“The bridle has a shape that suggests it could be from the Viking Age,” Espen Finstad, a glacial archaeologist at Innlandet County Municipality told Science In Norway.

Viking Age People And Horses Crossed The Tall Norwegian Mountain

Galdhøpiggen is the highest mountain in Norway, Scandinavia, and Northern Europe. The 2,469-metre-tall (8,100 ft) mountain is located in Lom Municipality, and the Jotunheimen Mountains within Jotunheimen National Park. The view from the top is spectacular and Galdhøpiggen is today a popular tourist attraction, but one has to be careful and have good knowledge of climbing to get to the top.

Based on earlier excavations, scientists have been able to determine the traffic through a mountain pass on Lomseggen was at its peak during the Viking Age.

Snow and ice melting in the area have previously exposed hundreds of ancient artifacts in the region, revealing that Norwegians used this mountain pass for more than 1,200 years.

An ancient brindle offers evidence horses crossed the area.

However, as reported by Science in Norway, “the bridle that archaeologists have found this year suggests that it wasn’t just people who walked here.

Horses have also been part of the journey, almost 2,000 meters above sea level.

“We have never made such a discovery before. It essentially completes the picture that this is an ancient travel route,” Finstad says.

Carbon-14 Dating Will Reveal The Age Of The Bridle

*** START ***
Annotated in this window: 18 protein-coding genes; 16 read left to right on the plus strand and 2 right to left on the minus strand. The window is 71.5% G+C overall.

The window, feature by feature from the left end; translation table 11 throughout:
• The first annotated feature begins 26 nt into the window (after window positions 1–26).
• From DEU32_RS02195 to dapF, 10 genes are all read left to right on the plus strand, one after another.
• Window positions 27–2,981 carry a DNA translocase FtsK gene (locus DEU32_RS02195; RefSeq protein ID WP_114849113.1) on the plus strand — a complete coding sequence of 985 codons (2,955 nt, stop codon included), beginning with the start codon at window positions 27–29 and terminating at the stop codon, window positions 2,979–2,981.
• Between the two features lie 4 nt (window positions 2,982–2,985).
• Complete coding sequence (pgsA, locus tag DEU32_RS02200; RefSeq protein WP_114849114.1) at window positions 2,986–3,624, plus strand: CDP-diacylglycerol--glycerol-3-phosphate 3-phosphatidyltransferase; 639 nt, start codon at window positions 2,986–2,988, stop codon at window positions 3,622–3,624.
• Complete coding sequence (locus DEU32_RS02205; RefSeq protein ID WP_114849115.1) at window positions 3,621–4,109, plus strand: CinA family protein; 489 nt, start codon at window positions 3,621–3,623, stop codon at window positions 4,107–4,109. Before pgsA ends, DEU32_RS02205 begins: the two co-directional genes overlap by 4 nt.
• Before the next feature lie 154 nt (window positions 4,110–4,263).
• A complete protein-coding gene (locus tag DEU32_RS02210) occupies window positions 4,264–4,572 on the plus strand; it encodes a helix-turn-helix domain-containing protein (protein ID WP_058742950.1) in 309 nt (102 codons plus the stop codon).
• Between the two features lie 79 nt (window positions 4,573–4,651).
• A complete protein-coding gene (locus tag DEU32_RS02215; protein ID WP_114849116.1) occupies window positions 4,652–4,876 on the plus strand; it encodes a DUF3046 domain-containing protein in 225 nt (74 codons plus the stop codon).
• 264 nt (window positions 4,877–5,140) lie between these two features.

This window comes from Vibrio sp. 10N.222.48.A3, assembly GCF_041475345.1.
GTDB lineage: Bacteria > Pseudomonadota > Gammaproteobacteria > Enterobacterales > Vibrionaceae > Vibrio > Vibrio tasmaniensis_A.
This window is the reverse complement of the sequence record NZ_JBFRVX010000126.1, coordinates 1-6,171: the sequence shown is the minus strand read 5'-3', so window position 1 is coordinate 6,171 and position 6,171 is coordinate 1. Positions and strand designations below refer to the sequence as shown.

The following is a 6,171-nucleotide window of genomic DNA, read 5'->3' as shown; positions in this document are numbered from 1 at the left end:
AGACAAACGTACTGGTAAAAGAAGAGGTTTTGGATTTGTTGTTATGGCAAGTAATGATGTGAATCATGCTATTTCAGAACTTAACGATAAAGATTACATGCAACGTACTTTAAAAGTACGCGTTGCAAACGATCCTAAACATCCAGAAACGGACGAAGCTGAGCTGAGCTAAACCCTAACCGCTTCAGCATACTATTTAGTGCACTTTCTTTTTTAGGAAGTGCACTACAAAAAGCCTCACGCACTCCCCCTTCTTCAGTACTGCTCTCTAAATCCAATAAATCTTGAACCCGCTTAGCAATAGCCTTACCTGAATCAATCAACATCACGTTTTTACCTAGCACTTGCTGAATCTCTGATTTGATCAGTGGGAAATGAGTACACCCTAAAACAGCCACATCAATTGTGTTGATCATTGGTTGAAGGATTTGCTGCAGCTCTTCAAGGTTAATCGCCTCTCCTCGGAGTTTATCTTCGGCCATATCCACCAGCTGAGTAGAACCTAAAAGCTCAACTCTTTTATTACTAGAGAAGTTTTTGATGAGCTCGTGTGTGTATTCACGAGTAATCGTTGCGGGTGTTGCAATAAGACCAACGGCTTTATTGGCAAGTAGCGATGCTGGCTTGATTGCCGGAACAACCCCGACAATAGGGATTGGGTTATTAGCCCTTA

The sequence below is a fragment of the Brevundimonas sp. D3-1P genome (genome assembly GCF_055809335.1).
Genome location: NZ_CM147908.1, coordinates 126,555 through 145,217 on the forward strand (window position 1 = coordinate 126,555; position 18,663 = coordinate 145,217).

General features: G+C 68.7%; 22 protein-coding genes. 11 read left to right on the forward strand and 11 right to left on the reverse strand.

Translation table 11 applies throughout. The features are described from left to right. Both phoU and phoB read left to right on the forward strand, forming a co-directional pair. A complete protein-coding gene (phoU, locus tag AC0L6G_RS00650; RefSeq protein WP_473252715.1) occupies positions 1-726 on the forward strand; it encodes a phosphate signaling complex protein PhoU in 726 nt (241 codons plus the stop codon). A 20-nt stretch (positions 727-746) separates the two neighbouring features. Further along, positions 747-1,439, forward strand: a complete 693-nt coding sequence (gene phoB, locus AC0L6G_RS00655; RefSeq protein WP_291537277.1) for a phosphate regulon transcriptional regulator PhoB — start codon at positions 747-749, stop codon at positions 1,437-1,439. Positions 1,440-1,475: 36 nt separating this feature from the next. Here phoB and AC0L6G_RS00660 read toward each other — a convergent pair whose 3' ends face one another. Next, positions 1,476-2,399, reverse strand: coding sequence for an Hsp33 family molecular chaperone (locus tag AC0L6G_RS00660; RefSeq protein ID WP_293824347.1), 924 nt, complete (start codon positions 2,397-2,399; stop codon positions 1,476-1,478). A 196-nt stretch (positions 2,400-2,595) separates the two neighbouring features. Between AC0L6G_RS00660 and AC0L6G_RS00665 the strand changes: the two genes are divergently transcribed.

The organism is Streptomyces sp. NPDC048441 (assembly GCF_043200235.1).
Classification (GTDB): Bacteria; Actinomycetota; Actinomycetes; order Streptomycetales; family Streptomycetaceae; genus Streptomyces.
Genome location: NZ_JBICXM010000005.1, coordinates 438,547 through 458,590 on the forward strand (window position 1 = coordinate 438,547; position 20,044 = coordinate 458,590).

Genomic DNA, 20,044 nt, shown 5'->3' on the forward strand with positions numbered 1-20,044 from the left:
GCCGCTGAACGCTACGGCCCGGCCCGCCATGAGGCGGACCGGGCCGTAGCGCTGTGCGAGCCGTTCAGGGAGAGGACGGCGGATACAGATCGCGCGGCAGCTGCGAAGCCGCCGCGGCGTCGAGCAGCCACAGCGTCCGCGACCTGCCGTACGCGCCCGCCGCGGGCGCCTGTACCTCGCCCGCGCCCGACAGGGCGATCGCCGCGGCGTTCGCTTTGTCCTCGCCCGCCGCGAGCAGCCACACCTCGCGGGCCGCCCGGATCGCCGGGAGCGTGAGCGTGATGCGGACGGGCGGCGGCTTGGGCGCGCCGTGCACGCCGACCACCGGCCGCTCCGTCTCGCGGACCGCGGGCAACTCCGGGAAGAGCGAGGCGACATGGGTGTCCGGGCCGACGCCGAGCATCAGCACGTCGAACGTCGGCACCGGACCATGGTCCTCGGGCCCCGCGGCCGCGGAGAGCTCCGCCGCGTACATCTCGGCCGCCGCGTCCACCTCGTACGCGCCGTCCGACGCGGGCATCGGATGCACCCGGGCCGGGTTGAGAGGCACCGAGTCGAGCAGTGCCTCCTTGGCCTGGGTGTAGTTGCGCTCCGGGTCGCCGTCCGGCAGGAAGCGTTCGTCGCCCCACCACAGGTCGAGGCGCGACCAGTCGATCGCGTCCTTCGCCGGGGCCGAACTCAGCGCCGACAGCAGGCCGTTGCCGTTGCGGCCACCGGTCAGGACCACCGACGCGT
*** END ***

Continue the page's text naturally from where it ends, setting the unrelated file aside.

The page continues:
The strap, or halter, which is attached to the bit, is especially exciting for the archaeologists.

It actually makes it possible to date the horse bridle.

Through carbon-14 dating, the archaeologists will find out if the find really is from the Viking Age.

The archaeologists also found part of an old horseshoe that had been lying under the ice.

Finstad estimates it will take a few months to get the final answer, but they are fairly certain that it originates from the Iron Age or the early Middle Ages.

Horse Manure And Horseshoes

The horse bridle is just one of the discoveries archaeologists have made on this year’s expedition.

They also found horse manure, textiles, horseshoes, leaf fodder, part of a horse snowshoe, a knife, and a variety of small wooden objects. Altogether, around 150 items.

Even though the mountain pass is like a gold mine for archaeologists, the finds are extremely rare in the grand scheme of things, Finnes points out.

The most special thing is that organic materials like wood, leather, textiles, and faeces have been preserved.

The ice has functioned as a freezer for hundreds of years. But now it’s melting.

“The fact that the ice is now melting due to man-made climate change is tragic. The paradox is that new and exciting knowledge about our common past is emerging,” Finnes says.

A remarkable ancient world is hidden beneath the ice, and now we are slowly learning more about it.